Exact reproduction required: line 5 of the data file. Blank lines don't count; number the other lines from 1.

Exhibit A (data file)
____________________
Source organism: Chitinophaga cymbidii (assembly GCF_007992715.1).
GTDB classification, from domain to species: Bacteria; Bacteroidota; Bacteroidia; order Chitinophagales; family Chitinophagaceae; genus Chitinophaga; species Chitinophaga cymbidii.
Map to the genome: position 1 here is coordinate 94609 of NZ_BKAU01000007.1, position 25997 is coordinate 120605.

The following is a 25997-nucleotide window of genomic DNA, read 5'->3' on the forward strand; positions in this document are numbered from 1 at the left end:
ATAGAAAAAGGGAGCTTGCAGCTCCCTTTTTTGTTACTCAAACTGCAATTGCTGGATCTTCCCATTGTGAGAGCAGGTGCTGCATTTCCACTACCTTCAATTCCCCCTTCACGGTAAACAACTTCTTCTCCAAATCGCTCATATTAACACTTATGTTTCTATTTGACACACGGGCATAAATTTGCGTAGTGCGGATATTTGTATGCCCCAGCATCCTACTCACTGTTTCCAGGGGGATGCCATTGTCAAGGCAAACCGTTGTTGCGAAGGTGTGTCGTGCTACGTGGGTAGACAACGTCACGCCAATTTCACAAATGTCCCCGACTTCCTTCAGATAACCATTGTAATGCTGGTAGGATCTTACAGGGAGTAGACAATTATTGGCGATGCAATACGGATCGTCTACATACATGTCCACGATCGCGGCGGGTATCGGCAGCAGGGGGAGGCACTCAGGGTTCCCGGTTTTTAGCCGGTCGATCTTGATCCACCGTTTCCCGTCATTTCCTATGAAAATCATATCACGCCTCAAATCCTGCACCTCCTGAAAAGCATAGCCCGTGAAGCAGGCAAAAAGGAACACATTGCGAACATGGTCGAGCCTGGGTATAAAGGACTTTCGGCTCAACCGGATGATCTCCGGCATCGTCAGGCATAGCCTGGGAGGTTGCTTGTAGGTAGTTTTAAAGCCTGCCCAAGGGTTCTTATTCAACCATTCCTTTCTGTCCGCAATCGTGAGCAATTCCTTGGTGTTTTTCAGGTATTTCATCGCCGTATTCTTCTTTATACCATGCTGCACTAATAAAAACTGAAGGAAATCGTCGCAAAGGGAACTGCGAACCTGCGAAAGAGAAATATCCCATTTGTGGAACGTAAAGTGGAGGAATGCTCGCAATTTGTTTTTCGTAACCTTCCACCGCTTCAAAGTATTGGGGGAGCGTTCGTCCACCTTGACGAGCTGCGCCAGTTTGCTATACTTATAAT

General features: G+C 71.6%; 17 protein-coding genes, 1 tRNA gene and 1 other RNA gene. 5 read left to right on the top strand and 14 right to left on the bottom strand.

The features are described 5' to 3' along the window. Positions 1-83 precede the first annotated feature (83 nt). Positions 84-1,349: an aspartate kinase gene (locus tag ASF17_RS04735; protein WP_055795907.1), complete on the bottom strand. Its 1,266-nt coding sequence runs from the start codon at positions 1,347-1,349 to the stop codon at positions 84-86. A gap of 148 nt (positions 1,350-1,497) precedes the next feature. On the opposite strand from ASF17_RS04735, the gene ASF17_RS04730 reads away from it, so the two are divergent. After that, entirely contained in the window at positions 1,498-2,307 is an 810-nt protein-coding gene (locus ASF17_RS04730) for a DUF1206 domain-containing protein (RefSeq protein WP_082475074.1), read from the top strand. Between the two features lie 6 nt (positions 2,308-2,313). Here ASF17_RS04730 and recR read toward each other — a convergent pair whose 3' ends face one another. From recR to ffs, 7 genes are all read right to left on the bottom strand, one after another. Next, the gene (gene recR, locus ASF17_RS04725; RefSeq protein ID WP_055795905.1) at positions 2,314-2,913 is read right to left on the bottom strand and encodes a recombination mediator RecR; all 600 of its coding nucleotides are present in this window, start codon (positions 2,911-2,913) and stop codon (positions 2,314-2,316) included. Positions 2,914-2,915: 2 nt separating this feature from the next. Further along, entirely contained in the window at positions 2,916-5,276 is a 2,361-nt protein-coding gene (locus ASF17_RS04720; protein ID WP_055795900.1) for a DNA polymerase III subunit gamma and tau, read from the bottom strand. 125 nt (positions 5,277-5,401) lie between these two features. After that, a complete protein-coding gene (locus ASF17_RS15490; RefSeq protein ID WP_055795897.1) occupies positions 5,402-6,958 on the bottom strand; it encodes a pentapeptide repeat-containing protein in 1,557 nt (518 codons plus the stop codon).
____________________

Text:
ATAGAAAAAGGGAGCTTGCAGCTCCCTTTTTTGTTACTCAAACTGCAATTGCTGGATCTTCCCATTGTGAGAGCAGGTGCTGCATTTCCACTACCTTCAATTCCCCCTTCACGGTAAACAACTTCTTCTCCAAATCGCTCATATTAACACTTATGTTTCTATTTGACACACGGGCATAAATTTGCGTAGTGCGGATATTTGTATGCCCCAGCATCCTACTCACTGTTTCCAGGGGGATGCCATTGTCAAGGCAAACCGTTGTTGCGAAGGTGTGTCGTGCTACGTGGGTAGACAACGTCACGCCAATTTCACAAATGTCCCCGACTTCCTTCAGATAACCATTGTAATGCTGGTAGGATCTTACAGGGAGTAGACAATTATTGGCGATGCAATACGGATCGTCTACATACATGTCCACGATCGCGGCGGGTATCGGCAGCAGGGGGAGGCACTCAGGGTTCCCGGTTTTTAGCCGGTCGATCTTGATCCACCGTTTCCCGTCATTTCCTATGAAAATCATATCACGCCTCAAATCCTGCACCTCCTGAAAAGCATAGCCCGTGAAGCAGGCAAAAAGGAACACATTGCGAACATGGTCGAGCCTGGGTATAAAGGACTTTCGGCTCAACCGGATGATCTCCGGCATCGTCAGGCATAGCCTGGGAGGTTGCTTGTAGGTAGTTTTAAAGCCTGCCCAAGGGTTCTTATTCAACCATTCCTTTCTGTCCGCAATCGTGAGCAATTCCTTGGTGTTTTTCAGGTATTTCATCGCCGTATTCTTCTTTATACCATGCTGCACTAATAAAAACTGAAGGAAATCGTCGCAAAGGGAACTGCGAACCTGCGAAAGAGAAATATCCCATTTGTGGAACGTAAAGTGGAGGAATGCTCGCAATTTGTTTTTCGTAACCTTCCACCGCTTCAAAGTATTGGGGGAGCGTTCGTCCACCTTGACGAGCTGCGCCAGTTTGCTATACTTATAAT